Now this is interesting: the vice president of Bigger Bass Boats has just pulled up to an ATM machine in an entirely different state—Wyoming for heavens sake!—about 2000 miles from where we’re taping this episode of NATURE, and look! Our Dollar is popping out of that ATM machine as part of an actual, paper, ten dollar bill! And here goes the VP, walking across the street with it to Sammy’s Subways, and he’s buying a twelve inch steak-and-cheese with extra pickles! You have to admit, folks, our Dollar may be kind of ephemeral, but it makes things happen! First an experimental solar panel that may or may not work, then a day-care story-time session, then a fixed plumbing pipe, then a bass fishing boat with a 250 horse-power jet motor, then a steak and chees sub! What’s going to happen next?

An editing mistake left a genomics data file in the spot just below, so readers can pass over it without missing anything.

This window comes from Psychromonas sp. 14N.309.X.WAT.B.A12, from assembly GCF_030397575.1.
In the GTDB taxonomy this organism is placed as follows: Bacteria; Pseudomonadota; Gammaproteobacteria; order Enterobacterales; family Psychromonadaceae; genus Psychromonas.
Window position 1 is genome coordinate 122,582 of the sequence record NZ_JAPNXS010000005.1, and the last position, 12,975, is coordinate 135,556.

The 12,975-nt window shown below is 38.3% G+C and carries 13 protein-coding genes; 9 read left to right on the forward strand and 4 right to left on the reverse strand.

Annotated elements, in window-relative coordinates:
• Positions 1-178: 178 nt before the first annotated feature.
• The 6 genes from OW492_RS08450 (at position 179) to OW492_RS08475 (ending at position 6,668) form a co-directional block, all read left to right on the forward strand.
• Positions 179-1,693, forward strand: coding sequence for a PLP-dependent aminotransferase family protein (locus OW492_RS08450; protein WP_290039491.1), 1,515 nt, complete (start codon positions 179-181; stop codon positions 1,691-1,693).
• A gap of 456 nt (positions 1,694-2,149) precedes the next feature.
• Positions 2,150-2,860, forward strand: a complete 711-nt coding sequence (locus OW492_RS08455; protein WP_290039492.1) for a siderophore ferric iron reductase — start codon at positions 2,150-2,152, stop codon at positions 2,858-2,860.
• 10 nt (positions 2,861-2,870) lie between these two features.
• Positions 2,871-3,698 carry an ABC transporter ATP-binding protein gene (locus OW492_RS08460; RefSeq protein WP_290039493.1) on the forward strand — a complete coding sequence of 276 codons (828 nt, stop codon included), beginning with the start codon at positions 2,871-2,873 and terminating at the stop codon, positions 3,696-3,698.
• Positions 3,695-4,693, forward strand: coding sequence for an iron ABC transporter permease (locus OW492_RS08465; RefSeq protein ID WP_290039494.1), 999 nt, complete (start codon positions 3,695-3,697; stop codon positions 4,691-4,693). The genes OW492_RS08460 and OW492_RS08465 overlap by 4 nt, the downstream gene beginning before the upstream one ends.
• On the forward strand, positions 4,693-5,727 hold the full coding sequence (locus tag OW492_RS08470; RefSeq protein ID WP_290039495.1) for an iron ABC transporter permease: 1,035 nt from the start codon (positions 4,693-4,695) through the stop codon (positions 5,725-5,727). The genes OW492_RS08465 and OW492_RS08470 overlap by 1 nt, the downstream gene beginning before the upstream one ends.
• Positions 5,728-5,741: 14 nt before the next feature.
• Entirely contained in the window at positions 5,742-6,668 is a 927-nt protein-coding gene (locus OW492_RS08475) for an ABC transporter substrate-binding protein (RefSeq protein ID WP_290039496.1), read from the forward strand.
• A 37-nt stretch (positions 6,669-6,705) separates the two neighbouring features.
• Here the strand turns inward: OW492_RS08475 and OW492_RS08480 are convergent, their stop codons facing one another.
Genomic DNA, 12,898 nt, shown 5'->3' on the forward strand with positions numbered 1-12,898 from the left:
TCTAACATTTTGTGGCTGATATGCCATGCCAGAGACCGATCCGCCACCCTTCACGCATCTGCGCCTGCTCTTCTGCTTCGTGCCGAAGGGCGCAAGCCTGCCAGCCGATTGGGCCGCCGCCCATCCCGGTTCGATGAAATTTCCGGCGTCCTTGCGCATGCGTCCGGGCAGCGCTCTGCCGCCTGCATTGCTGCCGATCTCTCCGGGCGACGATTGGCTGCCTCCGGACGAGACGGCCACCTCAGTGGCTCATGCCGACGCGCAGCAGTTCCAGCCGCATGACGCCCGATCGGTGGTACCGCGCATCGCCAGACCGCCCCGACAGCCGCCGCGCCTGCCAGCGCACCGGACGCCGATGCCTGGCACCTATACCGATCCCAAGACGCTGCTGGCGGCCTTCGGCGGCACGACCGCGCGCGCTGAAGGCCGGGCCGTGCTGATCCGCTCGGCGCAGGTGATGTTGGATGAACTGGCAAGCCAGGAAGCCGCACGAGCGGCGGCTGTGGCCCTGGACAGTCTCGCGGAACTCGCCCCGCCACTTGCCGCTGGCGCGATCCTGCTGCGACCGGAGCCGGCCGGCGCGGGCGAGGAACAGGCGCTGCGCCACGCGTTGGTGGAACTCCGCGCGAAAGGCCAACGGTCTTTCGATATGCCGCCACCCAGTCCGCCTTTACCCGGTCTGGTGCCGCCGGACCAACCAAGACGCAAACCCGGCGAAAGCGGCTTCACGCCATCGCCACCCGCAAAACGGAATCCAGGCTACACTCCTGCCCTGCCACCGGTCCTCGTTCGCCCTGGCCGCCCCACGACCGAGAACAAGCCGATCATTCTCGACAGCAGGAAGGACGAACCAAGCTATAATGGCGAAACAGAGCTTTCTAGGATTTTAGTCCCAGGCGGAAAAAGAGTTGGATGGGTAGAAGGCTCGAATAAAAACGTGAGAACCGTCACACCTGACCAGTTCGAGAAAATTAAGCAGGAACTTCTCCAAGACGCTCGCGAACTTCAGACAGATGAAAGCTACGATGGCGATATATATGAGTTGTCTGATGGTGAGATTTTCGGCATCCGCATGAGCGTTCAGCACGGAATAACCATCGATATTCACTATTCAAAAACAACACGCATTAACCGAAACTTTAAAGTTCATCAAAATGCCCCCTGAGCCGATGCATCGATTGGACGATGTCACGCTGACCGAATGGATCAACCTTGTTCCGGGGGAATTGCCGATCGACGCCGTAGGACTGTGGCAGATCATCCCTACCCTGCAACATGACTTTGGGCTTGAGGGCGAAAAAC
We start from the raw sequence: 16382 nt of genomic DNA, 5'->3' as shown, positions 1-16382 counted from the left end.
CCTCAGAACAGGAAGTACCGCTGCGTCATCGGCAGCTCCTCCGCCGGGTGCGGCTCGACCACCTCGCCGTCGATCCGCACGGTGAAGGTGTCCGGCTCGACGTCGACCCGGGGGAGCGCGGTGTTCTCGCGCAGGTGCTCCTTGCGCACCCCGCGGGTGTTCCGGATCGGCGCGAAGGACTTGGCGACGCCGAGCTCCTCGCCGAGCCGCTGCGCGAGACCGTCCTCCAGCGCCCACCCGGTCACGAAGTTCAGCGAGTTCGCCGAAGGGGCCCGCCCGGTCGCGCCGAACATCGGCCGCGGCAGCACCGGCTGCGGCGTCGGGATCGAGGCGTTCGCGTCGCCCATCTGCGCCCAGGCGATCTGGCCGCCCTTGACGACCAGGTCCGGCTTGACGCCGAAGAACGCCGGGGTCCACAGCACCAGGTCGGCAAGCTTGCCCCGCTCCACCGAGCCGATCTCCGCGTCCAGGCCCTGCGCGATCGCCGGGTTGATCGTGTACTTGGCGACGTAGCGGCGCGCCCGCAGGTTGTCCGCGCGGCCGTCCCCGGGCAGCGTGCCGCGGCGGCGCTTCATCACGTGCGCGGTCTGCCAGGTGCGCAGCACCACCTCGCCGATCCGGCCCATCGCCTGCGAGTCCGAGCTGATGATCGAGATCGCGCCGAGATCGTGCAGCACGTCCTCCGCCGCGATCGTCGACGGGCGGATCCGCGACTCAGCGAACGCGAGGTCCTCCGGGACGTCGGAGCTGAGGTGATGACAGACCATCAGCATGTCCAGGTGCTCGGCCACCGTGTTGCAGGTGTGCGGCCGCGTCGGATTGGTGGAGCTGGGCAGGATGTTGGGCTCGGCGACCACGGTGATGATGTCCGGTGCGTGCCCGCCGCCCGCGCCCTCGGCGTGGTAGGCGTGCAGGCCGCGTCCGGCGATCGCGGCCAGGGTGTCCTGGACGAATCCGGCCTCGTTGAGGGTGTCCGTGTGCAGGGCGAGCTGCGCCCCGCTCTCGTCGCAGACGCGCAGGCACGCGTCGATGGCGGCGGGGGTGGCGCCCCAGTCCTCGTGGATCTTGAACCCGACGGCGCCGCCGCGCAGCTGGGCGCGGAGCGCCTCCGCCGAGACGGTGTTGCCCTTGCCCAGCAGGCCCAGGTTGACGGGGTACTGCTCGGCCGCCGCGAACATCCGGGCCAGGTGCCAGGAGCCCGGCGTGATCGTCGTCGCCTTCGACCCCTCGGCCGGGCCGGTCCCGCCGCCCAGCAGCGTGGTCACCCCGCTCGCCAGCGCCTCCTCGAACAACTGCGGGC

Except look what Sammy’s doing now: he’s putting our Dollar into…. Is that a jar? Yes, it’s a five quart pickle jar with a slot cut in the lid. And it’s filled, we can see, with other Dollars! I think we’re going to need very long commercial break here. We may even need to show some back episodes—this is kind of like a major rain-delay in the seventh game of the World Series, because LOOK at the label Sammy has taped to the side his pickle-jar. Can we zoom in for a shot of that? “2012 TAXES”.